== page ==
Volume 5, Number 8
New SegPlay®PC Patterns
There's two new SegPlay®PC pattern collections available this month.
The first set is Snug as a Bug.
Bugs are miniature marvels that are quite diverse. Entomology, a specialty in the field of biology, is the study of insects and includes more than two thirds of all known organisms. These creatures include bees, beetles, flies, moths, butterflies, ants, grasshoppers, crickets, dragonflies, earthworms, snails, slugs, arachnids, and centipedes. We've put together a fun collection of colorful bug illustrations in this set. You'll find a worm in an apple, a smiling snail, a grinning spider, a busy bee, a whimsical spider, a lady bug on a green leaf, a snail in its shell, and a moth showing off its colorful wings.
Snug as a Bug
The second new SegPlay®PC set available this month is Bartolomé Esteban Murillo - Spanish Baroque Painter.
Bartolomé Esteban Murillo (1617-1682) was a Spanish Baroque painter who painted scenes of everyday life in seventeenth century Seville, Spain. He also painted many religious themes including the Annunciation, Madonna and Child, and the Immaculate Conception. In the centuries after his death, he had a great reputation in Europe (even more so than Velázquez) and considered the last great painter of the Spanish Golden Age. Murillo's paintings bridge the dark simplicity of Spain's early Baroque artists and the sensuality of the approaching Rococo era. Our collection of patterns includes a wide selection of his art including A Girl and Her Duenna, Beggar Boys eating Grapes and Melon, The Flower Girl, St. Lesmes, The Little Fruit Seller, Young Boys Playing Dice, and a self portrait.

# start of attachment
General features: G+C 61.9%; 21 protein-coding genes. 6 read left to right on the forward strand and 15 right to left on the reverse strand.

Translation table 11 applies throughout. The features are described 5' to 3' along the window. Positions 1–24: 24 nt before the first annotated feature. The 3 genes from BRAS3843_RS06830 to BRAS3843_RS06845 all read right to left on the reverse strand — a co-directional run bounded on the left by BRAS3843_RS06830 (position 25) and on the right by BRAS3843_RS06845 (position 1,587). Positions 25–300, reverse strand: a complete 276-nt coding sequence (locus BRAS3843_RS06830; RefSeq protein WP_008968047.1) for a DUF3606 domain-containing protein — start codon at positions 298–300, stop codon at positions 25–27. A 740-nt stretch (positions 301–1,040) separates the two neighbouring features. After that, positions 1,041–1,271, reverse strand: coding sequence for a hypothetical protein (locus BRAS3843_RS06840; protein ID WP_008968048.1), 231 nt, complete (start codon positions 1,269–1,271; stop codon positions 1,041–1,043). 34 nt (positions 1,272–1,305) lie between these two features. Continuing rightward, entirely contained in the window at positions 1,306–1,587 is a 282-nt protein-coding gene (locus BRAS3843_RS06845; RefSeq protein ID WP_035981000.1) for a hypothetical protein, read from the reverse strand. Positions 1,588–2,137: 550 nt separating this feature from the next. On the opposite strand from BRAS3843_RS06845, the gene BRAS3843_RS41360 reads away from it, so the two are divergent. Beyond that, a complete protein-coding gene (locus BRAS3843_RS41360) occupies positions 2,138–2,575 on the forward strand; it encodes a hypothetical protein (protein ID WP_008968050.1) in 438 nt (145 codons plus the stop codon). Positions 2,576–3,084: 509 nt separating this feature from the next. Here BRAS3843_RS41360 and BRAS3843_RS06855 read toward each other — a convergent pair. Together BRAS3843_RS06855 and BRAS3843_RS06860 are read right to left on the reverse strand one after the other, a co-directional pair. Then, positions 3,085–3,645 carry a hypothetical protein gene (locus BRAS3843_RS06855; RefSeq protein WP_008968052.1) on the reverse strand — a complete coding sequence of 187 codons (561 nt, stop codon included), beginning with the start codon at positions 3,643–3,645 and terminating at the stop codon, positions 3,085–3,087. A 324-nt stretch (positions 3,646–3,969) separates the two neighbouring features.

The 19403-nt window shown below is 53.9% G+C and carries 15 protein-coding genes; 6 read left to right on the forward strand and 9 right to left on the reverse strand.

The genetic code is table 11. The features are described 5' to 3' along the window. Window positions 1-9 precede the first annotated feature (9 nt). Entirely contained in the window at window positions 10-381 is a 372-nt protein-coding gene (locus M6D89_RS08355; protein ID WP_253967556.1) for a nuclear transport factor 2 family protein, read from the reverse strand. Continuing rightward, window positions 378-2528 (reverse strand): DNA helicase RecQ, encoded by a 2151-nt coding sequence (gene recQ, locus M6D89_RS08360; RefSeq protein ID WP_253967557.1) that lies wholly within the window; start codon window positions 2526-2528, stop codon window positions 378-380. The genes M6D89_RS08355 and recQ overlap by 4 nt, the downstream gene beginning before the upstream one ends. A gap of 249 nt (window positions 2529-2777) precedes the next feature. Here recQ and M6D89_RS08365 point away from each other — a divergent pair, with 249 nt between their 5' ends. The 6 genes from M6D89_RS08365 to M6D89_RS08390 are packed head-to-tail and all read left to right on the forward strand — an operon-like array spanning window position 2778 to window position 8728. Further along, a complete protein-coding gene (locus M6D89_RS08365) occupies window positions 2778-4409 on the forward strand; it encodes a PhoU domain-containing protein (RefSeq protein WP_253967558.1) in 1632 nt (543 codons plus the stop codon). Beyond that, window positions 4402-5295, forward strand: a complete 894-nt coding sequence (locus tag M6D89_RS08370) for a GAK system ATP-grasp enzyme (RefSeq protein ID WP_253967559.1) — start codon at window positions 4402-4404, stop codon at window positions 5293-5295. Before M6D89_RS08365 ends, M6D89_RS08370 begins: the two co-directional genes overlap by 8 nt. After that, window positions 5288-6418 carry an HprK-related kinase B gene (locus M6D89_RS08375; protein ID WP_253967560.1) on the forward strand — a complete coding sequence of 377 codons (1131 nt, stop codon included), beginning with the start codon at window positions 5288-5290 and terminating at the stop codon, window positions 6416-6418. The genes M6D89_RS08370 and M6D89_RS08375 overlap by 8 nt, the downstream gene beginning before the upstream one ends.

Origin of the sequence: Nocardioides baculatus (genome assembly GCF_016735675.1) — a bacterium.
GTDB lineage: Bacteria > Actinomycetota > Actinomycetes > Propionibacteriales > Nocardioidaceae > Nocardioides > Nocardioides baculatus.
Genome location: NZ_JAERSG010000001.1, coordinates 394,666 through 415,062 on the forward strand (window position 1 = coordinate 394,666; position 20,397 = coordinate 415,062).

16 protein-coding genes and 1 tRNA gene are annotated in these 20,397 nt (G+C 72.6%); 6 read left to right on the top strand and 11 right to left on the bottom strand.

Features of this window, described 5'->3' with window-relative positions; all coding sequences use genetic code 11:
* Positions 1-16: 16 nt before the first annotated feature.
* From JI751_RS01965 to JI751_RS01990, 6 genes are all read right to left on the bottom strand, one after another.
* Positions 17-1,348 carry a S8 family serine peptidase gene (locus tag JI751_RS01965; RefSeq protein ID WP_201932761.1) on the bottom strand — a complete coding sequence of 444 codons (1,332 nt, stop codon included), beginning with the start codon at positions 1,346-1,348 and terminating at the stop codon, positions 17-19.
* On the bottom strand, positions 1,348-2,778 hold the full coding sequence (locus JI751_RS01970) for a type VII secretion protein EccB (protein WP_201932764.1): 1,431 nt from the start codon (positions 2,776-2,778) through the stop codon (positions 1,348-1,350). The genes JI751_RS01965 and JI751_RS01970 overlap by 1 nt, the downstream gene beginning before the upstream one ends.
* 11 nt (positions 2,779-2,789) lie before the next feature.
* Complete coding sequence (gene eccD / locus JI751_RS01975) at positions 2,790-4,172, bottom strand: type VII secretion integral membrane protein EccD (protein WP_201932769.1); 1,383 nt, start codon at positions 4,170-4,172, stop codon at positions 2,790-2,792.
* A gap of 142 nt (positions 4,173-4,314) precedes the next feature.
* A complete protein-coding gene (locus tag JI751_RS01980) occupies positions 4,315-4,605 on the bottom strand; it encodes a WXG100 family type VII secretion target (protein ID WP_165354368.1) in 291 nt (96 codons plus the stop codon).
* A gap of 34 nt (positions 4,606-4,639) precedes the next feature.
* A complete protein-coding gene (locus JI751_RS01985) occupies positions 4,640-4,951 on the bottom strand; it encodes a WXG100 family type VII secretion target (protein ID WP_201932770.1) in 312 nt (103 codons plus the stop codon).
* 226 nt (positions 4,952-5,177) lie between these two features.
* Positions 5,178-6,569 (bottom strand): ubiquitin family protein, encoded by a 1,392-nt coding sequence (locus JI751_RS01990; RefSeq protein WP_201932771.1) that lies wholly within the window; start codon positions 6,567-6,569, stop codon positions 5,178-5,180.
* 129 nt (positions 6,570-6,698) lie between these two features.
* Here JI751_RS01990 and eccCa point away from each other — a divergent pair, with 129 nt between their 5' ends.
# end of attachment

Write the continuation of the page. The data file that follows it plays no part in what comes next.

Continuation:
Bartolomé Esteban Murillo - Spanish Baroque Painter
Our new store has been working out quite well - there have been no hickups when we switched over about a month ago. We're hoping to offer some new pattern set bundles in the coming months. The new store can be found here.
Work on the next generation version of SegPlay®PC had a few bumps this month. We're redoing some design work on several key new features and a new looking interface. Thanks for all the feature suggestions which we're trying to add in. Hopefully Beta testing will begin now in October. We'll make sure all SegPlayPC pattern sets will work and be transferable.
We've been posting many art related articles on our blog (segmation.wordpress.com) and also on our Facebook page (www.facebook.com/Segmation). Updated stories and comments are being made on a nearly daily basis now. We're also throwing in some hints about upcoming pattern sets. Pay us a visit, become our friend, and feel free to follow us there. Thanks to those of you who leave those kind comments. They're greatly appreciated!